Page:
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U.S. insurers laud class action and asbestos legislation


May 26, 2003   by Canadian Underwriter


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U.S. insurers celebrated a successful week on Capital Hill with the introduction of a bill to resolve the asbestos crisis and a House committee vote in favor of class action reform late last week.
Republican senator Orrin Hatch of Utah put forward a bill that sets up an asbestos “fund” to pay out claims. The legislation would also set up a federal court for asbestos suits and establish medical criteria for such claims. The “Asbestos Injury Claims Resolution Fund” would be privately paid for, and compensate on a no-fault basis.
The American Insurance Association (AIA) is urging lawmakers to pass the bill and praises Sen. Hatch for his leadership. “With the introduction of this bill and a call for markup, he is again driving Congress forward toward enactment of legislation in 2003,” says Leigh Ann Pusey, AIA senior vice president, federal affairs. “His proposal has the potential to bring fairness and certainty to an asbestos litigation system that is currently out of control. It will ensure that those who are truly sick from asbestos receive full compensation quickly without inflicting further financial devastation on entire sectors of our economy.”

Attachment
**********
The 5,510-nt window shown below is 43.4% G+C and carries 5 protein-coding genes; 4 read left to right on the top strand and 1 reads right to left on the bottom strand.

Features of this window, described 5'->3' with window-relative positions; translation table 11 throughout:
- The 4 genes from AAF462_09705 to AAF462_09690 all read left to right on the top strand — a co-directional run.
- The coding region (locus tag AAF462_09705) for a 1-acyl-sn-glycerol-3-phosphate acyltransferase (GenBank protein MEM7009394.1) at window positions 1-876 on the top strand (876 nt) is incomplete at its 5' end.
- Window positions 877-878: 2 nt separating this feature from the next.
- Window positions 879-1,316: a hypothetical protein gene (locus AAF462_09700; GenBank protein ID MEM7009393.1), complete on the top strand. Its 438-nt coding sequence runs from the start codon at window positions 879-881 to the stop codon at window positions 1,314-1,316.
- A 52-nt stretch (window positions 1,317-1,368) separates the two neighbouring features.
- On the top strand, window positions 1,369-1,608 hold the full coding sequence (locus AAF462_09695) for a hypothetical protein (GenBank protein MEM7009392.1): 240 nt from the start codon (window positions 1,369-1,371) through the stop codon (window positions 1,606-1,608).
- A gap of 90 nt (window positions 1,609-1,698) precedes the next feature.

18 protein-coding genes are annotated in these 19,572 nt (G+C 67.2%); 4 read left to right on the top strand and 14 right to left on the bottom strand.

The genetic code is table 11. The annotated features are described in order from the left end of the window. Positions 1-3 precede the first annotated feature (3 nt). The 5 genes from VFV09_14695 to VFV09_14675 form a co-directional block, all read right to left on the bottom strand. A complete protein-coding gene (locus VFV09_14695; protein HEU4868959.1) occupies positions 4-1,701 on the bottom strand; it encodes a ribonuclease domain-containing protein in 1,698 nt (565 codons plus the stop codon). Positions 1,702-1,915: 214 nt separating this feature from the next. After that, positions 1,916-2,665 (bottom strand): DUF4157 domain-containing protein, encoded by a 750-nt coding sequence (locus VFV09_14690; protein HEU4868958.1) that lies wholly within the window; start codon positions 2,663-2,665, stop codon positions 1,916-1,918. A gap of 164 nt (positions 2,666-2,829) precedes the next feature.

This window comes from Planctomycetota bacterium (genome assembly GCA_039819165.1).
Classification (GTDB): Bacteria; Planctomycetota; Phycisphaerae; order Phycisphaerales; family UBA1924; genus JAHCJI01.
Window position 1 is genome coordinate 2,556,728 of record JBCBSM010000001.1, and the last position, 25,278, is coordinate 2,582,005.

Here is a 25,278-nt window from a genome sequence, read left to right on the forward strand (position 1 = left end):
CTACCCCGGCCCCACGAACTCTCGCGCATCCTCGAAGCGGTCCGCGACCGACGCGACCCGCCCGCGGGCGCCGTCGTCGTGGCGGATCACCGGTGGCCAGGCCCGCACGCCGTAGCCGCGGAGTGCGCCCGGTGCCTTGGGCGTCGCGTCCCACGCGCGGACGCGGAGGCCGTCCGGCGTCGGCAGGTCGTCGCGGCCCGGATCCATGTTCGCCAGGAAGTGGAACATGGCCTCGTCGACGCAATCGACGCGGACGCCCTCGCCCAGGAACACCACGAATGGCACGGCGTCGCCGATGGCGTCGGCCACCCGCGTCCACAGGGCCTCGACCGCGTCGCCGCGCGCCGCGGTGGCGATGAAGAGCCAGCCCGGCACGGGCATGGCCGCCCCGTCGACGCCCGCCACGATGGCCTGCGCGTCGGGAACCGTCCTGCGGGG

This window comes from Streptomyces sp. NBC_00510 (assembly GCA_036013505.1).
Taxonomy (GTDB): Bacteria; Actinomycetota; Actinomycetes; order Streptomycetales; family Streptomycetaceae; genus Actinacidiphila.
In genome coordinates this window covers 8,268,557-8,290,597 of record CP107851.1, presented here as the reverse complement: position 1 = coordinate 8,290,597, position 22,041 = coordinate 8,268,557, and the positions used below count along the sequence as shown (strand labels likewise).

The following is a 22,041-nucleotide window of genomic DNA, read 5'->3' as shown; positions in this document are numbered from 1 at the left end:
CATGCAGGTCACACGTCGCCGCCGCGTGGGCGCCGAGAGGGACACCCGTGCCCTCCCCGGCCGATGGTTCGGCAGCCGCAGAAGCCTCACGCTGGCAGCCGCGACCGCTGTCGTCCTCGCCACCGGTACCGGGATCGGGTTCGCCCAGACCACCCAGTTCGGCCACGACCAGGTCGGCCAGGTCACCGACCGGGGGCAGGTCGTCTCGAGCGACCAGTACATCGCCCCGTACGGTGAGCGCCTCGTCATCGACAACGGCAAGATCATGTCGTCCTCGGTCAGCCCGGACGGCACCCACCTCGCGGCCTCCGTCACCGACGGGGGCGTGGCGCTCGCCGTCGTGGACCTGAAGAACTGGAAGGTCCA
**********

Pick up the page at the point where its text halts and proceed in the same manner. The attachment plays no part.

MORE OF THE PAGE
The AIA also gave thumbs-up to the House Judiciary Committee’s approval of The Class Action Fairness Act of 2003. The bi-partisan bill would put multi-state class actions into federal court, as well as requiring “plain language” class action notices and judiciary review of “coupon” settlements (where litigants are given a coupon rather than money in compensation for a claim). “A fairer, simpler system protects consumers,” says Melissa Shelk, AIA vice president for federal affairs.
The Senate Judiciary committee has already passed similar legislation.